Celebrating the holidays with a demented parent is sometimes just plain sad. It was maybe three Thanksgivings ago when I first realized my mom had no idea what we were doing or why. All she wanted to do was eat and watch her TV show… Wheel of Fortune. I was so hurt and annoyed that I couldn’t get her to shut off that damn television set. My dad sat in silence and I sat there lost in my head wishing for the perfect family celebrating the perfect Thanksgiving. Still, at the end of the day, my mom enjoyed herself, clapping whenever a contestant (she wants everyone to leave a winner) solved a puzzle.
Ah, so what’s the point of my very depressing intro: An article appeared on CNN.com about this very issue—coping with a demented relative during the holidays. Remember, while this is supposed to be a joyous time of year, and it most definitely can be, it may be stressful on your parent too… new faces, travel, and a change of routine can be incredibly scary and confusing. That said, I thought I would share this piece with you since it may not only help you out this holiday season, but also any out-of-town relatives who may not know how to interact with someone suffering from dementia.
What if the person who has Alzheimer’s disease doesn’t remember who I am?
Well-meaning friends and family often pepper the patient with the question: “Do you know who I am?”
“That’s obnoxious — you want to avoid that,” said Beth Kallmyer, director of client services at the Alzheimer’s Association.
Rather than quizzing someone’s memory, she recommends introducing yourself with something like, “I’m John, your son” and other relatives by saying, “Here’s my wife, Jane.” Be reassuring, hold their hands, and smile and remind them who you are.
Rather than trying to figure out what the person remembers, reassure them by calling them by their name, Kallmyer said.
The loved one no longer recognizes me. What do I do?
After realizing that the person no longer recognizes his or her loved ones, some visitors are at a loss for words or feel apprehensive. Eric Hall, the president and CEO of Alzheimer’s Foundation of America, recommends having a conversation, even if that person seems unresponsive.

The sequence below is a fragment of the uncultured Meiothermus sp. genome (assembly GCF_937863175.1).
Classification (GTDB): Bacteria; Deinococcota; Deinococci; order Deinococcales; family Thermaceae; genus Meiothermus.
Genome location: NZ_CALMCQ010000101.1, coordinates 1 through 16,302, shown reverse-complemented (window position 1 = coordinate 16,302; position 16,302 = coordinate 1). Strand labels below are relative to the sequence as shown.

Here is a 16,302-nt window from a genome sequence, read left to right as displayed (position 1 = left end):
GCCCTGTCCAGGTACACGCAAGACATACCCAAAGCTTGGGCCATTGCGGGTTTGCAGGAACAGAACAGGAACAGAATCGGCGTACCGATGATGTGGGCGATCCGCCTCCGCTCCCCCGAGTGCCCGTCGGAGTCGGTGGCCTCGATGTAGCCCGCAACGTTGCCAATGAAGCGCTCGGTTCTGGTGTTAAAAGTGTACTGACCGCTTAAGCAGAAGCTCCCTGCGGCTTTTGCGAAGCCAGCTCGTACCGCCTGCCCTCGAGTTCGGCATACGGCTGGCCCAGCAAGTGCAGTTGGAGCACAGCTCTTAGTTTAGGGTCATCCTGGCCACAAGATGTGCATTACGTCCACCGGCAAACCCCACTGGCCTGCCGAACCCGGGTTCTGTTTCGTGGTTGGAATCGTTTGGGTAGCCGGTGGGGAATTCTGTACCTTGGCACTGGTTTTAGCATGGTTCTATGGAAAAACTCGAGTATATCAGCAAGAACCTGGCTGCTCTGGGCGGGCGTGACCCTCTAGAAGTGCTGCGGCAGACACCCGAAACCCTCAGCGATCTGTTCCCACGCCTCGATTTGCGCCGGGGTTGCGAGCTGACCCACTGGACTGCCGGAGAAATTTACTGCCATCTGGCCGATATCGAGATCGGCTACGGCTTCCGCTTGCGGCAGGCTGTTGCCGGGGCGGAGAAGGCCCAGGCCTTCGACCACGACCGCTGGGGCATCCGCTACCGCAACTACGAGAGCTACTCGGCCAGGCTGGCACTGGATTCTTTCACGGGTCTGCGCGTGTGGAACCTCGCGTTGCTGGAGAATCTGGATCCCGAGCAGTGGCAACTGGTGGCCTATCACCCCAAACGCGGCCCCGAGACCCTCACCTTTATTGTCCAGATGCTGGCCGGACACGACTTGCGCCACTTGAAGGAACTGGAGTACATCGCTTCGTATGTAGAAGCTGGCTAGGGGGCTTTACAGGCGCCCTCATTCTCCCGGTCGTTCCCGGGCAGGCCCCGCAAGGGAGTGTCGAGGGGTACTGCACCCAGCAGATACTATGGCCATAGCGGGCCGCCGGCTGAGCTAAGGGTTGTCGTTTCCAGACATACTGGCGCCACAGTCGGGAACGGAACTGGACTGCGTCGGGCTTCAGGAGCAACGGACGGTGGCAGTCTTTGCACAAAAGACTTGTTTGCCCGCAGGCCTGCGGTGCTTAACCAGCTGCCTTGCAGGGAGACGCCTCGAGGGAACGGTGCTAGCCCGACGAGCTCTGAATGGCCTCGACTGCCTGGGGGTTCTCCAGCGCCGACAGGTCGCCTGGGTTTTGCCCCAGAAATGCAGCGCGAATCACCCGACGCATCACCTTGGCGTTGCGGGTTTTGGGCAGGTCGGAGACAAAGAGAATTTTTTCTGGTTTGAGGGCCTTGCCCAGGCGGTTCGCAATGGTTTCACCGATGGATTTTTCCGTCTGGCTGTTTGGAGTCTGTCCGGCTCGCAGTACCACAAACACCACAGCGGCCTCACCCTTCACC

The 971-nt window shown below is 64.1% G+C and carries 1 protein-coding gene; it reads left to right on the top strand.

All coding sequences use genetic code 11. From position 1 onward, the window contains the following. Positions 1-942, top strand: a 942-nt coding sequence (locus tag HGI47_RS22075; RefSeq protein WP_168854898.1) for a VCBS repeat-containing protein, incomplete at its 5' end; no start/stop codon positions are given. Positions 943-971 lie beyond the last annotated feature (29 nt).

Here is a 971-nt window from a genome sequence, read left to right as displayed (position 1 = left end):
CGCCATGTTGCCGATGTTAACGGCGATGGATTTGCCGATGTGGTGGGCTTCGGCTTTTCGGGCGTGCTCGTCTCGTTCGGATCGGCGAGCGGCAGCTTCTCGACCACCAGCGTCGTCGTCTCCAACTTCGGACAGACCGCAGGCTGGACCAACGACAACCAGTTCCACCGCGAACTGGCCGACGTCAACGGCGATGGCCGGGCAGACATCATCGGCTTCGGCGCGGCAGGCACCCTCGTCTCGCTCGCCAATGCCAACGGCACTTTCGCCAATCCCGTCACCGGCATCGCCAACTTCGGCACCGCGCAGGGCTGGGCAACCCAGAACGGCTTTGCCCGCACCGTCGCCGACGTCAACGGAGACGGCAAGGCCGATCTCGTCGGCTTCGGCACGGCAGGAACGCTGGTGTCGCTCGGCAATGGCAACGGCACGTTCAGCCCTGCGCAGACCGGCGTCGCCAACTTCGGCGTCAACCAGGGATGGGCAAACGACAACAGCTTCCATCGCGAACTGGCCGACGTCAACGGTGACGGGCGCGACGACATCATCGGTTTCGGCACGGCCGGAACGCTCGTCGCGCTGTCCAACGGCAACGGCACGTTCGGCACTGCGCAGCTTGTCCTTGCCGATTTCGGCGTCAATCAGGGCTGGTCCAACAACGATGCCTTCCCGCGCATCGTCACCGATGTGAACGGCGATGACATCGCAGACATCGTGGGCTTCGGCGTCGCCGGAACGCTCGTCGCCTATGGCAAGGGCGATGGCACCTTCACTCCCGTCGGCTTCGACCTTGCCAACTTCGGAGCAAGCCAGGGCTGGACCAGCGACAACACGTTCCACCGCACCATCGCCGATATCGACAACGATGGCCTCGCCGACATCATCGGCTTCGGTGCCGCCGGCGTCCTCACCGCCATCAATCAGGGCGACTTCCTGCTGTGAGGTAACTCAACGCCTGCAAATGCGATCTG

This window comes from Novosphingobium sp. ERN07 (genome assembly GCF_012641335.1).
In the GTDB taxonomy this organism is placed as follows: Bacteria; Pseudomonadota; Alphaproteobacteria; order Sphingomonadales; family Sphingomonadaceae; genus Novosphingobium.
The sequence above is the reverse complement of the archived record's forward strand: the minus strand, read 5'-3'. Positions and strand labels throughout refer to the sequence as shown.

“We become uncomfortable doing all the talking,” he said.”Continuing to talk to them is an important piece. It’s awkward for us, but if we stay engaged, it means a lot to them.”
Although the patient may not have memory, he or she still has emotions and the ability to pick up vibes and read body language. Use the person’s name, maintain eye contact and speak slowly, Hall suggested. Ask one open-ended question at a time, giving adequate time to respond.
He calls it the 4S’s for communicating: simple, slow, show and smile.
“Simple sentences are much appreciated by someone with Alzheimer’s,” Hall said. “Say it slow to allow enough time to capture words or questions. Show what you’re saying, using facial expressions, body language and gesturing. And smile — it goes a long way.”
What should I do if he or she keeps asking me the same question?
This is common for people with Alzheimer’s, Hall said.
“The problem is that they cannot remember your response. Instead of answering the question a second or third time, reassure the individual that everything is fine,” he said.
The patient may not be able to remember or process the answer, so they repeat the same question almost 20 to 40 times a day.
“Our first instinct is to answer the question,” Hall said. “We’re under the assumption that the other person gets it. But in this regard, it’s not happening. Instead of becoming frustrated, smile and give an assurance everything is fine and sort of move on.”
What are some habits to avoid?
One misconception is that amplifying their voice will somehow make it easier for the patient to understand.
“People talk loud, they just assume they have a hearing problem,” Kallmyer said. “It’s obviously annoying. They can hear OK. You don’t need to scream at them. You don’t want to patronize them. The biggest thing I can say is slow it down and give them time to answer.”
If a conversation topic seems to confuse the person, move on to a different subject. If the person with Alzheimer’s says something that’s incorrect, resist the urge to correct them.
“When you’re correcting someone, it agitates them,” Kallmyer said. “It’s our nature, you want to correct someone when they’ve got something wrong, but it doesn’t matter.